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   RE: [xml-dev] Mixed content in data-binding (Was: Re: [xml-dev] I nteres

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Good catch, Bob, but I don't alter my position.  Build profiles 
and you require a lot of process rot to maintain them. 
Caveat emptor.

That mixed content annoys you doesn't mean it isn't a ubiquitously 
found means of notation.  That your model doesn't include 
them simply means it doesn't model the widest number of 
cases for the notation; it rewrites it into an alternative 
structure such as a typed node tree.  That's fine.  But 
as I've said before, markup IS a human interface.  Failing 
to notice that is also a reason for many permathreads.  My 
story just points out how old this permathread is.

History shows that the implementors will implement the wider 
notation and create a model that supports it if that is what 
the market they sell too exhibits in the data.   We have 
profiles in X3D.  The second largest one is the one that 
gets implemented most frequently because few want to 
buy self-limiting tools.  Where smaller subsets are implemented 
is typically because a tool only uses the language in 
a very limited context such as exporting.  Editors and 
browser implementors go for the largest practical set 
because they otherwise limit their market.

I also tried to get rid of mixed content in DTD designs.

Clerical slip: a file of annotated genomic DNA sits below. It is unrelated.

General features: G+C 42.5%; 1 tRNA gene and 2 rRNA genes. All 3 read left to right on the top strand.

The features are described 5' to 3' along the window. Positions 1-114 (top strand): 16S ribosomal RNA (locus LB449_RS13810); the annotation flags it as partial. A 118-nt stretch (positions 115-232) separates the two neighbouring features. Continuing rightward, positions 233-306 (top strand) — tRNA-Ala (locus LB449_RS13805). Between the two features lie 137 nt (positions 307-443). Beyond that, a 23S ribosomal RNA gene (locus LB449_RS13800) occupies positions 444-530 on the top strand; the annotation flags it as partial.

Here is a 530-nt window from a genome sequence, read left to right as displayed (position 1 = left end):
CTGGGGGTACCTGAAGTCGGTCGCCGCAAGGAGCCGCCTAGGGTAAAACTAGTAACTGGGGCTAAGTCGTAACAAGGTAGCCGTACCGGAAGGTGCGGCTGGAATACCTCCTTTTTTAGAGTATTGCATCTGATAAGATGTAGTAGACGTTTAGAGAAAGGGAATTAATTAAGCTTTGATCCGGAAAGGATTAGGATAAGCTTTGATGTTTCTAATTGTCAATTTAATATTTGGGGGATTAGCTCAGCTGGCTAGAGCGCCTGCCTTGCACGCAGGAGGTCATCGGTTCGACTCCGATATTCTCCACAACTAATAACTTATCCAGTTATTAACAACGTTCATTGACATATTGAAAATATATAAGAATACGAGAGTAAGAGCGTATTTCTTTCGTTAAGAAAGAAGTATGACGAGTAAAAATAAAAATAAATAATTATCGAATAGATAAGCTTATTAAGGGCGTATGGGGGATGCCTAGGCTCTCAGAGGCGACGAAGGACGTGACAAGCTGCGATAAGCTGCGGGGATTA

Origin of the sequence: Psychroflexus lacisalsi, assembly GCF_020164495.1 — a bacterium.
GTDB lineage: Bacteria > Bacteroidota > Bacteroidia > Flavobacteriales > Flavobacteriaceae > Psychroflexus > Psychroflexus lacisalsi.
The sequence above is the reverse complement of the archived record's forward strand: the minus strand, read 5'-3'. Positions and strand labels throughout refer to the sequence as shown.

All it did was force the programmer to detect it in the code.
The problem boils down to where one detects it.
We've never been able to eliminate it from the human hand 
and in the case of automated systems, if we introduce them 
we also have to introduce conformance testing and signalling 
(eg, UDDI/COM/OLE) for the world's most unruly system.  As 
Liam Quin pointed out to me recently, failing to account for 
diversity was a major reason the SGML/Hytime/DSSSL systems 
failed to scale and the HTML systems did scale.

Microdiversity drives speciation.  Selection doesn't produce 
optimum populations or designs; it produces learning populations. 
So far we've learned that we can't arbitrarily eliminate mixed 
content.  Caveat vendor.


From: Bob Foster [mailto:bob@objfac.com]

Bullard, Claude L (Len) wrote:
> Some years ago during the IADS work, our chief designer said that 
> any language (at that time, SGML) that enabled mixed content 
> should be eliminated from the universe.  Instead, the follow
> on, XML, thrived and won.  While I understand the parser-centric 
> data model position, history is not on the side of eliminating 
> mixed models.

There is no such thing as a mixed model. This is a notational issue.

<p>This is an <i>example</i> paragraph.</p>

actually represents a node structure like this:

{element p}
   {text}This is an {/text}
   {element i}
   {/element i}
   {text} paragraph.{/text}
{/element p}

That is the model; the former is a notational convenience. SGML is rife 
with notational shorthand designed to make documents more pleasing to 
human writers. XML eliminated some of it. The human interface oriented 
features it didn't eliminate - mixed notation, general entities, default 
attributes - remain to annoy us and periodically reignite permathreads.

XML would be improved if it had two dialects: the current cuddly 
language and a stripped down, possibly more verbose subset that did 
nothing but convey a structured node sequence as text.

That's the permathread this and most others here boil down to.


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